Walter Sisulu University students accumulated R800m in debt during the Fees Must Fall protests, which has led to further protests at its campuses, the institution's spokesperson Yonela Tukwayo said on Monday.
The university closed some of its campuses indefinitely after violent students protests last week. Its campuses at Butterworth, Buffalo City and Mthatha remain closed.
Students are protesting over the quality and number of residences available to them, she said.
Speaking to News24 on Monday, Tukwayo said the university has battled to keep up with the maintenance of its residences as a result of poor fee payments by students.
"The reality is that students have not been paying their fees. We saw a big rise in non-payments during the fee protests. They have been putting off paying their fees in the hopes that the state would adopt a free fee education policy. This resulted in the debt accumulating and we ended up with R800m in December," she said.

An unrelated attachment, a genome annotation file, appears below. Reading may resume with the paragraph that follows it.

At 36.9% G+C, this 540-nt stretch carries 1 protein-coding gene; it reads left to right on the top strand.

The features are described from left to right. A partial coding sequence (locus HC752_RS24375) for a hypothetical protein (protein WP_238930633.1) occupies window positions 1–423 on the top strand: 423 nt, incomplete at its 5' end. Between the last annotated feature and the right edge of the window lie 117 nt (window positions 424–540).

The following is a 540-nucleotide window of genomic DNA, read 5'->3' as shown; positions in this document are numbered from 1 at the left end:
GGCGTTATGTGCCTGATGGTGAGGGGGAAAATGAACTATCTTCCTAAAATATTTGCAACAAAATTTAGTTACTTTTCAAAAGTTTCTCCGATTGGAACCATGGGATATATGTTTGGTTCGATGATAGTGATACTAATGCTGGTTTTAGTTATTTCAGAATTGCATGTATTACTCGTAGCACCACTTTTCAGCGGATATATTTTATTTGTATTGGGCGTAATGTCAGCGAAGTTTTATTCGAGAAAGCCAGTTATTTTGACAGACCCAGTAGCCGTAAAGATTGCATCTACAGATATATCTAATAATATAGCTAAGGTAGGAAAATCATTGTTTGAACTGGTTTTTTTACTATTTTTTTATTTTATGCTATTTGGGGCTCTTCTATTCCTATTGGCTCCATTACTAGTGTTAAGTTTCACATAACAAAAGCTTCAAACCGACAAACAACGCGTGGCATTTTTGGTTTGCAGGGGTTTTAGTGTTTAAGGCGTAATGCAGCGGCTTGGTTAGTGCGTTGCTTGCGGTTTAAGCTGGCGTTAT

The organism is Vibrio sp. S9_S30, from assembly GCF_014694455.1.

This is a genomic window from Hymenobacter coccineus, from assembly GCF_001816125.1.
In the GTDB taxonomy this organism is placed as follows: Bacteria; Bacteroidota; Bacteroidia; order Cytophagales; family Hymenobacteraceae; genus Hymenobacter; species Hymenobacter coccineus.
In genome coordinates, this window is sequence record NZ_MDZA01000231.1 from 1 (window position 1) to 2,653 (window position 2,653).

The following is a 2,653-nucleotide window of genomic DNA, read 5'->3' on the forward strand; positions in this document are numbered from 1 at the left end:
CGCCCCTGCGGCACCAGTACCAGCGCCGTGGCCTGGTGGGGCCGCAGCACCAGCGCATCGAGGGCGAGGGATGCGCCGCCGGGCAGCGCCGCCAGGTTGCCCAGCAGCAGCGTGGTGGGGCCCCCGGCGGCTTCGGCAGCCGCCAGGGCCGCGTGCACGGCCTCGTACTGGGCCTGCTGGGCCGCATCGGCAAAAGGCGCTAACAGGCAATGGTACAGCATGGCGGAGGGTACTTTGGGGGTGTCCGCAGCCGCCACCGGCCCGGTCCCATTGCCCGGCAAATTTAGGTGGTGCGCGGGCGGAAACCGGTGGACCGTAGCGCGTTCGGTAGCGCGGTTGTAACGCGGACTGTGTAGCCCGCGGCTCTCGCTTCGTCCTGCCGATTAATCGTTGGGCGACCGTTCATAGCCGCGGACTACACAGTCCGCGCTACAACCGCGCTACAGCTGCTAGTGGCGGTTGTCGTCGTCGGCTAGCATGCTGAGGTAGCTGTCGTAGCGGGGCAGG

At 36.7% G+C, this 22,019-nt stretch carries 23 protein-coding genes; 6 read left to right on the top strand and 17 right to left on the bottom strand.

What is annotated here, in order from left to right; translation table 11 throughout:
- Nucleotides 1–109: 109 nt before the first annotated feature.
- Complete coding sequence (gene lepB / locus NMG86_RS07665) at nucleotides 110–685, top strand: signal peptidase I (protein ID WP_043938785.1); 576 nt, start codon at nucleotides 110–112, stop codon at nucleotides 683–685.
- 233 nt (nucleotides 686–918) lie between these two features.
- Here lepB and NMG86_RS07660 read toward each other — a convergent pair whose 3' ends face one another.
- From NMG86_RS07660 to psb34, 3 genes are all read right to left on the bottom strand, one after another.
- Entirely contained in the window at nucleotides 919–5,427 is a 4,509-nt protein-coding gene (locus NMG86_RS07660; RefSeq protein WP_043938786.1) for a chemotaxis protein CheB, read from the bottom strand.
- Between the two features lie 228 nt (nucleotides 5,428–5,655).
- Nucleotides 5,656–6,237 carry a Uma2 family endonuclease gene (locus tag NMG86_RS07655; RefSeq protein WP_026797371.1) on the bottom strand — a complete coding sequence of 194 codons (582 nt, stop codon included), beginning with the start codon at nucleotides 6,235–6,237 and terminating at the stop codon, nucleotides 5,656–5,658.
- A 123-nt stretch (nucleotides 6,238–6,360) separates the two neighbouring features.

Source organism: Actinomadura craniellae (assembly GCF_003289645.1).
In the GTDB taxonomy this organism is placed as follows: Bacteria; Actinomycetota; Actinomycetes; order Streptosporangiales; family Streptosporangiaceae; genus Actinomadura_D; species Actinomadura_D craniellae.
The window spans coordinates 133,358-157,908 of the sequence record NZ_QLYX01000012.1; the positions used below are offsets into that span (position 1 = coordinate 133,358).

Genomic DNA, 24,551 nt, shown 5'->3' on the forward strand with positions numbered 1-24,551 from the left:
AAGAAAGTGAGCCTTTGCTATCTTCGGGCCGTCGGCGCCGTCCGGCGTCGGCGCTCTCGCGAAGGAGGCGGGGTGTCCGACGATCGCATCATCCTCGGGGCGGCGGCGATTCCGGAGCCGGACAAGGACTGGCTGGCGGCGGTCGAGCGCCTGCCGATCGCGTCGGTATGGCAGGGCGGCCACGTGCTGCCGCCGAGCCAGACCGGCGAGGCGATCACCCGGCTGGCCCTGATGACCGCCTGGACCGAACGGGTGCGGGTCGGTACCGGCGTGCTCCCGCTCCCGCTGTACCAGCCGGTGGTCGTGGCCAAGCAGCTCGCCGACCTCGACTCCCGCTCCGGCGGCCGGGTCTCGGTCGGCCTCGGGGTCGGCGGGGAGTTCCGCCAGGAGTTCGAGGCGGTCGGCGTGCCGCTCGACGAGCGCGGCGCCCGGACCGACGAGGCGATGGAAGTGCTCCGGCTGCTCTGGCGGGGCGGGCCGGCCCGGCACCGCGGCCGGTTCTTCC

In December 2017, President Jacob Zuma announced that government would subsidise free higher education for poor and working-class students.
This meant that South African households with a combined annual income of up to R350 000 would receive free education for the 2018 academic year.
The university, with the help of a grant from the Department of Higher Education, was in the process of building two new residences at its Butterworth and Mthatha campuses, which have been greatly affected by the protests.
However, Tukwayo said that the problems centred around the upkeep of already existing residences would continue because the "upkeep needs to come from the operations budget which comes from students fees".